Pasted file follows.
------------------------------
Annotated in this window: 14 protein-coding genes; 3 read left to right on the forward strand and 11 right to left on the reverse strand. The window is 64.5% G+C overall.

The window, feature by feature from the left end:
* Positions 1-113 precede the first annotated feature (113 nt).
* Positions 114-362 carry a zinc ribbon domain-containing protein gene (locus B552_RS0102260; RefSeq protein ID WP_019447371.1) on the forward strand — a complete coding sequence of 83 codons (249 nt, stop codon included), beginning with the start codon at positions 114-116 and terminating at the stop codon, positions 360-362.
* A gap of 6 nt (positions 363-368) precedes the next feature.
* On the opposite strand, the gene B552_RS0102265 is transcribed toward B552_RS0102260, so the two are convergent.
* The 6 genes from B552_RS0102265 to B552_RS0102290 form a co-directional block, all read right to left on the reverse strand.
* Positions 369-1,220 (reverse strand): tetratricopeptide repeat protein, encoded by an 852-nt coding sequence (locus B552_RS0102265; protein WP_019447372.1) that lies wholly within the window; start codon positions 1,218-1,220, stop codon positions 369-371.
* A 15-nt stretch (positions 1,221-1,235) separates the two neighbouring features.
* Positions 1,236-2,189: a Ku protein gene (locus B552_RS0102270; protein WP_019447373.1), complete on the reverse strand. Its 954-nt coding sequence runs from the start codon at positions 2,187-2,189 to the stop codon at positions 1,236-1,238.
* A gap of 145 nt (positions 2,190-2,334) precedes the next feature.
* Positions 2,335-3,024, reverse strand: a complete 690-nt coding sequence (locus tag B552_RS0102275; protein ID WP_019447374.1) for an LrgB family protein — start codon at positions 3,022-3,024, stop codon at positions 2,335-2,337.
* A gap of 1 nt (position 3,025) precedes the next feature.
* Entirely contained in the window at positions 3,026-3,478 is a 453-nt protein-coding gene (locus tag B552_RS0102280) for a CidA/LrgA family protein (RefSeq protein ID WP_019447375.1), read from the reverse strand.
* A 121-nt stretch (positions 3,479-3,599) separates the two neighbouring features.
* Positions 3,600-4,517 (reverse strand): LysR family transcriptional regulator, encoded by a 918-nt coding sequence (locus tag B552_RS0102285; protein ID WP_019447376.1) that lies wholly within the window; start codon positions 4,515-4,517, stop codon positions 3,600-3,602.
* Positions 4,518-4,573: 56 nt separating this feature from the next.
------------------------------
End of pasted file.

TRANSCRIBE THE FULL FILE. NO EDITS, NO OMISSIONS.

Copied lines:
Annotated in this window: 14 protein-coding genes; 3 read left to right on the forward strand and 11 right to left on the reverse strand. The window is 64.5% G+C overall.

The window, feature by feature from the left end:
* Positions 1-113 precede the first annotated feature (113 nt).
* Positions 114-362 carry a zinc ribbon domain-containing protein gene (locus B552_RS0102260; RefSeq protein ID WP_019447371.1) on the forward strand — a complete coding sequence of 83 codons (249 nt, stop codon included), beginning with the start codon at positions 114-116 and terminating at the stop codon, positions 360-362.
* A gap of 6 nt (positions 363-368) precedes the next feature.
* On the opposite strand, the gene B552_RS0102265 is transcribed toward B552_RS0102260, so the two are convergent.
* The 6 genes from B552_RS0102265 to B552_RS0102290 form a co-directional block, all read right to left on the reverse strand.
* Positions 369-1,220 (reverse strand): tetratricopeptide repeat protein, encoded by an 852-nt coding sequence (locus B552_RS0102265; protein WP_019447372.1) that lies wholly within the window; start codon positions 1,218-1,220, stop codon positions 369-371.
* A 15-nt stretch (positions 1,221-1,235) separates the two neighbouring features.
* Positions 1,236-2,189: a Ku protein gene (locus B552_RS0102270; protein WP_019447373.1), complete on the reverse strand. Its 954-nt coding sequence runs from the start codon at positions 2,187-2,189 to the stop codon at positions 1,236-1,238.
* A gap of 145 nt (positions 2,190-2,334) precedes the next feature.
* Positions 2,335-3,024, reverse strand: a complete 690-nt coding sequence (locus tag B552_RS0102275; protein ID WP_019447374.1) for an LrgB family protein — start codon at positions 3,022-3,024, stop codon at positions 2,335-2,337.
* A gap of 1 nt (position 3,025) precedes the next feature.
* Entirely contained in the window at positions 3,026-3,478 is a 453-nt protein-coding gene (locus tag B552_RS0102280) for a CidA/LrgA family protein (RefSeq protein ID WP_019447375.1), read from the reverse strand.
* A 121-nt stretch (positions 3,479-3,599) separates the two neighbouring features.
* Positions 3,600-4,517 (reverse strand): LysR family transcriptional regulator, encoded by a 918-nt coding sequence (locus tag B552_RS0102285; protein ID WP_019447376.1) that lies wholly within the window; start codon positions 4,515-4,517, stop codon positions 3,600-3,602.
* Positions 4,518-4,573: 56 nt separating this feature from the next.